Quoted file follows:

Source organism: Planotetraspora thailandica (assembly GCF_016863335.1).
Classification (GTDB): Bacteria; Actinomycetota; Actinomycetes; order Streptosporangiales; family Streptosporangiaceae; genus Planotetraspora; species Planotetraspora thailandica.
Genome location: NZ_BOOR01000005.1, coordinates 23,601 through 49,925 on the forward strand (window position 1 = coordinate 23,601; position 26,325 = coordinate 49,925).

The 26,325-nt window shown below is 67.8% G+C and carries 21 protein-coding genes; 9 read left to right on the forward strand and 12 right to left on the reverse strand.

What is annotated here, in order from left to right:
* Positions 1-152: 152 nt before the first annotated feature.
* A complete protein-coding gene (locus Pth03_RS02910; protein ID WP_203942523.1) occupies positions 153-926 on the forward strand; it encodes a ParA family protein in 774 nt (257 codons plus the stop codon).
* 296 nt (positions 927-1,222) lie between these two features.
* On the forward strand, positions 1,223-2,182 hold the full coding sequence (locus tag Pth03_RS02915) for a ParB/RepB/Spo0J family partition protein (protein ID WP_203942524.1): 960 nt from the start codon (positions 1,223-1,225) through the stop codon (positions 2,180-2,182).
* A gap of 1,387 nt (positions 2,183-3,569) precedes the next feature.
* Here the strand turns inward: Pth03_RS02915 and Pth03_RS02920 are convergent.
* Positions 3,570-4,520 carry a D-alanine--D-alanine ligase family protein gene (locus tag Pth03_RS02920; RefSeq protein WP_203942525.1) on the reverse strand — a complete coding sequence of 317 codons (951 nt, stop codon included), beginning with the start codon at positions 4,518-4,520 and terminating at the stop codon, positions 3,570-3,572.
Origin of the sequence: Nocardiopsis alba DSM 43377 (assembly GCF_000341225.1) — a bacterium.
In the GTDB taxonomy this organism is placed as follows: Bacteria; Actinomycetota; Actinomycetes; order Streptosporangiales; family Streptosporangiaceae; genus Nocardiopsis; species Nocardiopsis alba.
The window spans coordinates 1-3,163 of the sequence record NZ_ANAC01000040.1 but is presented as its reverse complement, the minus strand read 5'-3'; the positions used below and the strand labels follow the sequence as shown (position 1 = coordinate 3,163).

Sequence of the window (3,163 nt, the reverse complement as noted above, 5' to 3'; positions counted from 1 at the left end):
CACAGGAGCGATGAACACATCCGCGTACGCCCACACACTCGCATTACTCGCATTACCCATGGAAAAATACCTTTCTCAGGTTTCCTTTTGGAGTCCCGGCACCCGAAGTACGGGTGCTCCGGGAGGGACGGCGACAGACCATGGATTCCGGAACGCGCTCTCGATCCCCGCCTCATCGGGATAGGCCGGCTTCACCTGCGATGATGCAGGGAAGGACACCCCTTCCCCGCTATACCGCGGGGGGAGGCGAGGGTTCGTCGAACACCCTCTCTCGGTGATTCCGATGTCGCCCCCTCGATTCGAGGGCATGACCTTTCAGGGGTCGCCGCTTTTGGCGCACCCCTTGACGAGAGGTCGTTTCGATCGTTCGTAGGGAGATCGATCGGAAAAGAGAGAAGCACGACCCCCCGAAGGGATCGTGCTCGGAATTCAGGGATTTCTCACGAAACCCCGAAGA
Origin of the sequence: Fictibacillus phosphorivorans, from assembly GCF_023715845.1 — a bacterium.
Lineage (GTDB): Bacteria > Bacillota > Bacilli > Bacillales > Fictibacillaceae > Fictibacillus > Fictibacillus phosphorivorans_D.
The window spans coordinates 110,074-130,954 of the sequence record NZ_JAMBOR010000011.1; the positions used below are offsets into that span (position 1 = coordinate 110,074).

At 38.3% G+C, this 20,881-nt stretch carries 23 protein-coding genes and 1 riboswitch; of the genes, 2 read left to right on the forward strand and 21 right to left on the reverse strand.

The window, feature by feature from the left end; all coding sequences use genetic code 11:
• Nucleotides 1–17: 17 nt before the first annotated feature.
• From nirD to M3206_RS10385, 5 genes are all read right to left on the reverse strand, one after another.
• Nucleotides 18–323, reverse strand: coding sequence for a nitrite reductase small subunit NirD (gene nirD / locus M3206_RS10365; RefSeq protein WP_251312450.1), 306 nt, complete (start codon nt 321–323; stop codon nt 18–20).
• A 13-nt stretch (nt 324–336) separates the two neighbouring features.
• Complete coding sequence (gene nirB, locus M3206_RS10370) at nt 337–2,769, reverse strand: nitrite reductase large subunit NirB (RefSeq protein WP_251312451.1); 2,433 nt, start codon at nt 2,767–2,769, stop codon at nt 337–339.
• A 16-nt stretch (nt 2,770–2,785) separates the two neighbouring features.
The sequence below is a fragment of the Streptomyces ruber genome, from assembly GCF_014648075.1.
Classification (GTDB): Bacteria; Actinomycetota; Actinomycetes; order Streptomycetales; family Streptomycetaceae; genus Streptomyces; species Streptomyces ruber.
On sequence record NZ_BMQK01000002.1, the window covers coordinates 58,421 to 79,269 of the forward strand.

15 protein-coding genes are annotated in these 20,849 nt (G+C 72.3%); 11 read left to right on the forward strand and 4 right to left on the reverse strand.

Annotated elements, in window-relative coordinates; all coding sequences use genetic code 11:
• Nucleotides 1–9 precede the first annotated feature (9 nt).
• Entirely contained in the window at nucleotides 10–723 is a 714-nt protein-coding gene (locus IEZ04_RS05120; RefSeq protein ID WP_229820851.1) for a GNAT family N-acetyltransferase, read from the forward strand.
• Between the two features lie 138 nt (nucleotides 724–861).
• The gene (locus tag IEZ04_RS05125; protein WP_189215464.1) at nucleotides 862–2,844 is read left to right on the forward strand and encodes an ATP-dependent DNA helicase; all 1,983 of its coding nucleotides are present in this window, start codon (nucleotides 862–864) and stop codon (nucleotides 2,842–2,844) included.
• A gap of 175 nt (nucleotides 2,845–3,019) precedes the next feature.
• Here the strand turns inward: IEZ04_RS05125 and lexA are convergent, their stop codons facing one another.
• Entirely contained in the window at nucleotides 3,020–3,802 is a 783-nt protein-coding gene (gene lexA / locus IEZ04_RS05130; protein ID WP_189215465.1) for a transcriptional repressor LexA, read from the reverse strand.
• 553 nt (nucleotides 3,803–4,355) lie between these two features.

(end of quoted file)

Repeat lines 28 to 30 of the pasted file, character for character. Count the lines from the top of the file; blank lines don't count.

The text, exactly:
• A 16-nt stretch (nt 2,770–2,785) separates the two neighbouring features.
The sequence below is a fragment of the Streptomyces ruber genome, from assembly GCF_014648075.1.
Classification (GTDB): Bacteria; Actinomycetota; Actinomycetes; order Streptomycetales; family Streptomycetaceae; genus Streptomyces; species Streptomyces ruber.